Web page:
12.Some accounts state 18 and others 19 prisoners. Only 18 names appear on the lists of prisoners awaiting trial as having been taken prisoner on that day. Likewise three different figures have been found for the joint Regular Cavalry and Yeomanry force which was present on Bonnymuir. The rebel and loyal forces may have been more evenly matched in numbers and weaponry than is stated in "The Scottish Insurrection of 1820", although being mounted

13.Habeas Corpus Suspension Act had been passed on 24 February 1820

14.Apart from the iron foundry, it is difficult to establish exactly what comprised the Carron Works. Lord Sidmouth (Home Secretary) had "been informed that there are, laying about throughout the Kingdom, especially in the maritime parts of it, a great number of cannons, which are private property" (Home Office Paper 1819). These guns were probably in store, either being the property of the Government, or waiting to be melted down. Whether gunpowder and shot was stored there as well is not recorded. A rumour that a company of regular infantry was stationed there is most unlikely. Nicholson would have been the first to know and his letters indicate no such knowledge.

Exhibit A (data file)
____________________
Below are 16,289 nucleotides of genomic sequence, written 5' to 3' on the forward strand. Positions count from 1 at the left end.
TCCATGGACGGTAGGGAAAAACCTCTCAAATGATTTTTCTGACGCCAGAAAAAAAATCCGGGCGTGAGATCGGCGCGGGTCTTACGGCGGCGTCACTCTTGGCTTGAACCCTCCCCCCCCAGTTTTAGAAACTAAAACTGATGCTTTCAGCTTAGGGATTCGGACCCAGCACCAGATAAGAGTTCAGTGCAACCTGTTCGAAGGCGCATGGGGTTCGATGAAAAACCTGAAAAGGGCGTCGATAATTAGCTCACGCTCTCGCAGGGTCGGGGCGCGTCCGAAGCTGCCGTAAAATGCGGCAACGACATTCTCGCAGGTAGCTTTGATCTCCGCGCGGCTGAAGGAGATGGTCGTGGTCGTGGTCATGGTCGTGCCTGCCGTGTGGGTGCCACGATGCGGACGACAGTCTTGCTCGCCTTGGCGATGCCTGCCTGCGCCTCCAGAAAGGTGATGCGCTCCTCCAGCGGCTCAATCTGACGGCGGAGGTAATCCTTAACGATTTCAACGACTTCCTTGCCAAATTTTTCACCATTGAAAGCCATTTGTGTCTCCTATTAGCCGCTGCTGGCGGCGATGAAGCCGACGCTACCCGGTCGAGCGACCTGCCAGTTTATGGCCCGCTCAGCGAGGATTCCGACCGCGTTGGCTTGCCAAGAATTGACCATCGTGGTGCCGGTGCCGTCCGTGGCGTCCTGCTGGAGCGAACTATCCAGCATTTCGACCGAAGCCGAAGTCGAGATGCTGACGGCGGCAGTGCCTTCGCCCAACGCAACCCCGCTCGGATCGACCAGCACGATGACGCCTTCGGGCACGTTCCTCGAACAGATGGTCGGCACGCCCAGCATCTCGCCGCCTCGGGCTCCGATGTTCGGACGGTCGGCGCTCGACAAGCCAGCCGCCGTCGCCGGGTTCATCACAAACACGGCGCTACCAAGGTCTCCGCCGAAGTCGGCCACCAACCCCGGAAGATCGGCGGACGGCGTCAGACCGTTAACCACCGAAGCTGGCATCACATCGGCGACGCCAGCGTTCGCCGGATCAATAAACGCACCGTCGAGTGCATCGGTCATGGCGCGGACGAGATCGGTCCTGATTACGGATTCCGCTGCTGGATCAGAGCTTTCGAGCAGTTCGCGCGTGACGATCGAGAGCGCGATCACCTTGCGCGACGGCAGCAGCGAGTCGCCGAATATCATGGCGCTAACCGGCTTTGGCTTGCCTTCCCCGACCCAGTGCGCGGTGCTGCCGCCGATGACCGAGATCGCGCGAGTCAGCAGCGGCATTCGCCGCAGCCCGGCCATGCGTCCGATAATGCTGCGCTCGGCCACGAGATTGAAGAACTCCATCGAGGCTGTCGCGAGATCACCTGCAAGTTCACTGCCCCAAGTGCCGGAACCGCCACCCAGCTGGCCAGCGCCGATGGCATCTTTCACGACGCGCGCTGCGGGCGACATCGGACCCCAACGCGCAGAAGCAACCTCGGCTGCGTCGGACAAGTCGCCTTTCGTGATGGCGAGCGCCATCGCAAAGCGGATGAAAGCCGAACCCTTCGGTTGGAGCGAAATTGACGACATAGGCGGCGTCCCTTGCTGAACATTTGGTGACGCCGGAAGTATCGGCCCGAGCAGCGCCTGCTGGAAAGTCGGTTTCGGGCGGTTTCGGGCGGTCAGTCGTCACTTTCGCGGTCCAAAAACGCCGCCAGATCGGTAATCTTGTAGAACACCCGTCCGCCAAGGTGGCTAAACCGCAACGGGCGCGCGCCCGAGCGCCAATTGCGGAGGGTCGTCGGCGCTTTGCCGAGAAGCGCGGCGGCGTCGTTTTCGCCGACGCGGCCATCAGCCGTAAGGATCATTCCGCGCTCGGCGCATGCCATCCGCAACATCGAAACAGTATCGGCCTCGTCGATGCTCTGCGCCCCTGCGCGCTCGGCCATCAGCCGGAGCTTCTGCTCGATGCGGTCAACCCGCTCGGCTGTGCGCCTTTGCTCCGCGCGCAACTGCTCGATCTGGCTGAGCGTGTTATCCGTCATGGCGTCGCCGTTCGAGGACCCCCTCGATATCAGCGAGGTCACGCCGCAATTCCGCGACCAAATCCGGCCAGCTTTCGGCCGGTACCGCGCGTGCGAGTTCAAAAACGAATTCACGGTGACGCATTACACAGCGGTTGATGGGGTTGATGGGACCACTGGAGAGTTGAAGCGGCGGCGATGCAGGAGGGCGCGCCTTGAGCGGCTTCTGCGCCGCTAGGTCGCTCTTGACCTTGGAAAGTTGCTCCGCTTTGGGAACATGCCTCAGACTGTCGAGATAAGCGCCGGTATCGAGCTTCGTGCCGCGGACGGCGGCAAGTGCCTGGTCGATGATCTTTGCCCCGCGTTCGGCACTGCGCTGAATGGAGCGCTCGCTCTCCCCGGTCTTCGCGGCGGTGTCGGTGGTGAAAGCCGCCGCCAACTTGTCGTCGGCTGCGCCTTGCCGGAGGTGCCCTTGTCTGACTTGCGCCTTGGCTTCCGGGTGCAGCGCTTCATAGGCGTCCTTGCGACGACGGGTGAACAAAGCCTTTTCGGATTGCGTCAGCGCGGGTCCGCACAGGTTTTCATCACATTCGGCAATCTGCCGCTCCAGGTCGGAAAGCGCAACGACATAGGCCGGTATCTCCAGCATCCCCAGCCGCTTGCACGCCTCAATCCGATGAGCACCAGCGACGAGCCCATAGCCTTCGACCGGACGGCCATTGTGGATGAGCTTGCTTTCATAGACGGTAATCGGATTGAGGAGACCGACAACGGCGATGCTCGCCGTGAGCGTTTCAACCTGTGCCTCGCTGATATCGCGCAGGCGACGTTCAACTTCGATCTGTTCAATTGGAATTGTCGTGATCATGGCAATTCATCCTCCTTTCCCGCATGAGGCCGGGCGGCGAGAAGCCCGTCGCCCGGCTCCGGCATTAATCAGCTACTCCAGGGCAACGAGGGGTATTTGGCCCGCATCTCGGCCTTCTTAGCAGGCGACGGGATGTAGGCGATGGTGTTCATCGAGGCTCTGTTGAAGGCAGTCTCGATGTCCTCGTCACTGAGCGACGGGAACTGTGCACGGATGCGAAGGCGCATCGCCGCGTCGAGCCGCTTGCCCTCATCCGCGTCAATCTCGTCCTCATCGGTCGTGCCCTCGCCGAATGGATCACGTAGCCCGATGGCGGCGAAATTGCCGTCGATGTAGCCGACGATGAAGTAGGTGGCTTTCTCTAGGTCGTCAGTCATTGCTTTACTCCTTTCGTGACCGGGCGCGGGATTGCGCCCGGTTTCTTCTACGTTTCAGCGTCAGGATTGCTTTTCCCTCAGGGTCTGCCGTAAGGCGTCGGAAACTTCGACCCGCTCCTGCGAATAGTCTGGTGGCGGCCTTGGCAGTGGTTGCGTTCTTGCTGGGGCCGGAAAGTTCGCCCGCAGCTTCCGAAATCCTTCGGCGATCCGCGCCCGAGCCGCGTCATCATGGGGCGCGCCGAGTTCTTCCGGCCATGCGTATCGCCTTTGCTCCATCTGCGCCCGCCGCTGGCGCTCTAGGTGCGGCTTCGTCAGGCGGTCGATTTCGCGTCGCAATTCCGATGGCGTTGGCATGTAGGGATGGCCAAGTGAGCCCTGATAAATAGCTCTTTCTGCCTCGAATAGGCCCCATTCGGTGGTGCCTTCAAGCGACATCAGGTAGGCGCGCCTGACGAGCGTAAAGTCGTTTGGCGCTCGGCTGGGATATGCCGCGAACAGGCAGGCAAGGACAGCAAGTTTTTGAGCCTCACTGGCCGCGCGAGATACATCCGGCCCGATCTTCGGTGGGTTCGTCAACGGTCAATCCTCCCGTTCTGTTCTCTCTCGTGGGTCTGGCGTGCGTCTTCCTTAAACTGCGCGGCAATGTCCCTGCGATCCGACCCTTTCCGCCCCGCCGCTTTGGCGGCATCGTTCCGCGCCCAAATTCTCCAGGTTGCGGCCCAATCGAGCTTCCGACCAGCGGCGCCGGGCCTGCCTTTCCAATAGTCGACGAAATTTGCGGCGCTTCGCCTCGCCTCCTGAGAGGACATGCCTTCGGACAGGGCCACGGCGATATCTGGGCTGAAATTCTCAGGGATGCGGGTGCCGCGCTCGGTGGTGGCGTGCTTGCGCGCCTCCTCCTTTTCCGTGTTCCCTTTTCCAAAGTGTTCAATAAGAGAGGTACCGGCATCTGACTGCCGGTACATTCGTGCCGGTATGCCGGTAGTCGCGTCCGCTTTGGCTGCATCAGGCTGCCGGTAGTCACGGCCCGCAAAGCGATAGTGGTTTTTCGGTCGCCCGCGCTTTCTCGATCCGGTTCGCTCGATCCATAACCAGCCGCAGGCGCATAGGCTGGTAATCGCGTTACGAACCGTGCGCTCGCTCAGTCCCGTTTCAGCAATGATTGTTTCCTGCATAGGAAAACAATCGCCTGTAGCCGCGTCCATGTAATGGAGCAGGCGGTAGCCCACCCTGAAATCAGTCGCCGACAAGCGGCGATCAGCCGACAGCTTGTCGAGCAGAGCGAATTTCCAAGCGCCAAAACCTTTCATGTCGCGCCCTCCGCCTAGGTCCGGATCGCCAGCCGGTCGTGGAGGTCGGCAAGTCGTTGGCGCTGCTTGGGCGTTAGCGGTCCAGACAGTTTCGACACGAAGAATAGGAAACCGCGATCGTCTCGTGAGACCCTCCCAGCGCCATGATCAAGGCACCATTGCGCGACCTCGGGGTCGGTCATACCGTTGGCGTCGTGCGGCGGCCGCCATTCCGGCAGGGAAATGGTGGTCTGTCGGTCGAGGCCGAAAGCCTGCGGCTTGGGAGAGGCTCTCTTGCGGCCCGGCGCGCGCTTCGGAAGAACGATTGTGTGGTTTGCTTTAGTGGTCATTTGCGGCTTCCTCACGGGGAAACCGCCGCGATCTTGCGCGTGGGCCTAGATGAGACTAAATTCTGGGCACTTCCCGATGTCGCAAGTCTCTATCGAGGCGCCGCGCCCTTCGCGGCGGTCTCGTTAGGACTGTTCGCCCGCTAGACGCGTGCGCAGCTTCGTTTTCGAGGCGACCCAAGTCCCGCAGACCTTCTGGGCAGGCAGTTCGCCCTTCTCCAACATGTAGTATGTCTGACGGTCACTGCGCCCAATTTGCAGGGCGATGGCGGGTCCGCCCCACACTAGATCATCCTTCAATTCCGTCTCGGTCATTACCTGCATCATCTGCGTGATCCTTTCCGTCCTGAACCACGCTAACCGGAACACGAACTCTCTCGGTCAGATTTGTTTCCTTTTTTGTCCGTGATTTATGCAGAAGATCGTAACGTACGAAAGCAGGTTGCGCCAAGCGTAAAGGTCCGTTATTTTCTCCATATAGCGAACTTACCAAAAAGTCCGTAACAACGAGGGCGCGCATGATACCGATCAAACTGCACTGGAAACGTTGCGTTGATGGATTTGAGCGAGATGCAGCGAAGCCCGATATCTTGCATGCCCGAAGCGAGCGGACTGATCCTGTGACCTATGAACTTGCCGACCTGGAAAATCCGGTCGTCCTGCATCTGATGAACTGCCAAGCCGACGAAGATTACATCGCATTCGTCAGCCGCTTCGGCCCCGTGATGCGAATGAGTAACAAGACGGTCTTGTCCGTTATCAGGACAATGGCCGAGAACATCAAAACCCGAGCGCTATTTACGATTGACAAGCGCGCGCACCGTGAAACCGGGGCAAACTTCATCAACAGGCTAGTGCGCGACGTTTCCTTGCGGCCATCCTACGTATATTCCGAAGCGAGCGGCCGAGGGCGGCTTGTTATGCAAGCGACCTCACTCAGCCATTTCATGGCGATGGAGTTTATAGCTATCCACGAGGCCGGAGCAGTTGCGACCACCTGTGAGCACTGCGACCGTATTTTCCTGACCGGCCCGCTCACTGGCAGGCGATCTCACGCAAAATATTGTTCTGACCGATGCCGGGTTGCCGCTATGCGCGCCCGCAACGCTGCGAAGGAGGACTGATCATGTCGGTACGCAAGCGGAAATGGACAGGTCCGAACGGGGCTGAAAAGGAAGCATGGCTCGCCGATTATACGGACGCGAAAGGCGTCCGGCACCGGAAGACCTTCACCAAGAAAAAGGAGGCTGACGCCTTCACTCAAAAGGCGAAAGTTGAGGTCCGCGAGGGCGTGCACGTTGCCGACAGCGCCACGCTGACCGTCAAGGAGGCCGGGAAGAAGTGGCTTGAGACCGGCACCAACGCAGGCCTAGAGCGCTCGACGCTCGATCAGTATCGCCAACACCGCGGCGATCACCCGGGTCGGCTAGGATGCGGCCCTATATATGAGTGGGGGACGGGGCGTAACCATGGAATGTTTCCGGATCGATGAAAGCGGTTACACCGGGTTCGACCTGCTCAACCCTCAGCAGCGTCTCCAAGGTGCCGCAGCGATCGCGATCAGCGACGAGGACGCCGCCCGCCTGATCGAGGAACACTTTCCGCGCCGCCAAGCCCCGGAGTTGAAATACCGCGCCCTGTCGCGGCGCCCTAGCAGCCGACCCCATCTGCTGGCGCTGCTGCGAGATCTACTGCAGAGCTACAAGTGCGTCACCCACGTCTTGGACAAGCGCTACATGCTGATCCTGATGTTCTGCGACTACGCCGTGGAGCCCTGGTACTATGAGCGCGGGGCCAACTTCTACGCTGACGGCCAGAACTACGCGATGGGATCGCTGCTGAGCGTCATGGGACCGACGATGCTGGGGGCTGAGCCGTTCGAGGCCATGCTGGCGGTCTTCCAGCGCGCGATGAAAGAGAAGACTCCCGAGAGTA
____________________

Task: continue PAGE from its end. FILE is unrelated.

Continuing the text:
15.There are two printed lists amongst the Murray of Polmaise documents. One is an alphabetical list, the other in order according to the dates of the prisoners' committal, by whom they were committed, their trades and their home towns. The trials were held by special commission, Baird and Hardie were executed and the remainder transported to Botany Bay. Wilson, the third man to be executed, was connected with the Strathaven disturbance, which occurred on 5/6 April 1820, near Glasgow.

16.Keeper of change-horses

17.To end on a family note, the Duke of Montrose's granddaughter, Lady Agnes Graham, was married in 1859 to Lieutenant Colonel John Murray of Polmaise-the grandson of Lieutenant Colonel William Murray of Polmaise.